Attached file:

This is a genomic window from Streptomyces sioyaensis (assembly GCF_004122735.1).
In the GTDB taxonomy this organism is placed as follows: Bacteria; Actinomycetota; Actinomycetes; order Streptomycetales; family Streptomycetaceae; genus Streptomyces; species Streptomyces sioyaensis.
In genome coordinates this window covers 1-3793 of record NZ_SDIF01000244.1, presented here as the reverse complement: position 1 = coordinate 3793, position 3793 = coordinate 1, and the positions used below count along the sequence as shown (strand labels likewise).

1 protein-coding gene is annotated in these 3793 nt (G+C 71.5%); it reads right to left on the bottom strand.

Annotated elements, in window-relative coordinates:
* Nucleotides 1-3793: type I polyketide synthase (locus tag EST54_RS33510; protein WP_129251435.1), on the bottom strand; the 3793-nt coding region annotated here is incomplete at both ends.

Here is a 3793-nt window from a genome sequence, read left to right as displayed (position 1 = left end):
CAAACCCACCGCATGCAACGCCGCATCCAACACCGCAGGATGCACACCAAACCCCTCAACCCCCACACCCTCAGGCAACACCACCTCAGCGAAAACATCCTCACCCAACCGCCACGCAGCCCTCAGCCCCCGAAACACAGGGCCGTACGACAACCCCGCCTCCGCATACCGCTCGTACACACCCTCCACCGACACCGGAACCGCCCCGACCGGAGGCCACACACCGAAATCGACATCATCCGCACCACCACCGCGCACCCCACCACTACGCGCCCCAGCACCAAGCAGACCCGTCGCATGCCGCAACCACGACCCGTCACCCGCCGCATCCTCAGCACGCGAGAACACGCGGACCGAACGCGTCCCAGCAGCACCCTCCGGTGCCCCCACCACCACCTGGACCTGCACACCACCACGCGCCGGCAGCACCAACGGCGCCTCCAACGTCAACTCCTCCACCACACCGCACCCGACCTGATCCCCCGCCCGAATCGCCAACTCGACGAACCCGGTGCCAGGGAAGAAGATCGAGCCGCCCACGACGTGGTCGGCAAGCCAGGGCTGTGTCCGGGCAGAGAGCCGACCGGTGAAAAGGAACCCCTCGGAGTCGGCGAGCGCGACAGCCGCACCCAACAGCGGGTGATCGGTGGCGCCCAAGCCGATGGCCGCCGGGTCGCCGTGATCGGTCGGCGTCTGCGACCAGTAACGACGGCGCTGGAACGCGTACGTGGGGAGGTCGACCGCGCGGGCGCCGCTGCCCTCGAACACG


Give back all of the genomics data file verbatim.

This is a genomic window from Streptomyces sioyaensis (assembly GCF_004122735.1).
In the GTDB taxonomy this organism is placed as follows: Bacteria; Actinomycetota; Actinomycetes; order Streptomycetales; family Streptomycetaceae; genus Streptomyces; species Streptomyces sioyaensis.
In genome coordinates this window covers 1-3793 of record NZ_SDIF01000244.1, presented here as the reverse complement: position 1 = coordinate 3793, position 3793 = coordinate 1, and the positions used below count along the sequence as shown (strand labels likewise).

1 protein-coding gene is annotated in these 3793 nt (G+C 71.5%); it reads right to left on the bottom strand.

Annotated elements, in window-relative coordinates:
* Nucleotides 1-3793: type I polyketide synthase (locus tag EST54_RS33510; protein WP_129251435.1), on the bottom strand; the 3793-nt coding region annotated here is incomplete at both ends.

Here is a 3793-nt window from a genome sequence, read left to right as displayed (position 1 = left end):
CAAACCCACCGCATGCAACGCCGCATCCAACACCGCAGGATGCACACCAAACCCCTCAACCCCCACACCCTCAGGCAACACCACCTCAGCGAAAACATCCTCACCCAACCGCCACGCAGCCCTCAGCCCCCGAAACACAGGGCCGTACGACAACCCCGCCTCCGCATACCGCTCGTACACACCCTCCACCGACACCGGAACCGCCCCGACCGGAGGCCACACACCGAAATCGACATCATCCGCACCACCACCGCGCACCCCACCACTACGCGCCCCAGCACCAAGCAGACCCGTCGCATGCCGCAACCACGACCCGTCACCCGCCGCATCCTCAGCACGCGAGAACACGCGGACCGAACGCGTCCCAGCAGCACCCTCCGGTGCCCCCACCACCACCTGGACCTGCACACCACCACGCGCCGGCAGCACCAACGGCGCCTCCAACGTCAACTCCTCCACCACACCGCACCCGACCTGATCCCCCGCCCGAATCGCCAACTCGACGAACCCGGTGCCAGGGAAGAAGATCGAGCCGCCCACGACGTGGTCGGCAAGCCAGGGCTGTGTCCGGGCAGAGAGCCGACCGGTGAAAAGGAACCCCTCGGAGTCGGCGAGCGCGACAGCCGCACCCAACAGCGGGTGATCGGTGGCGCCCAAGCCGATGGCCGCCGGGTCGCCGTGATCGGTCGGCGTCTGCGACCAGTAACGACGGCGCTGGAACGCGTACGTGGGGAGGTCGACCGCGCGGGCGCCGCTGCCCTCGAACACG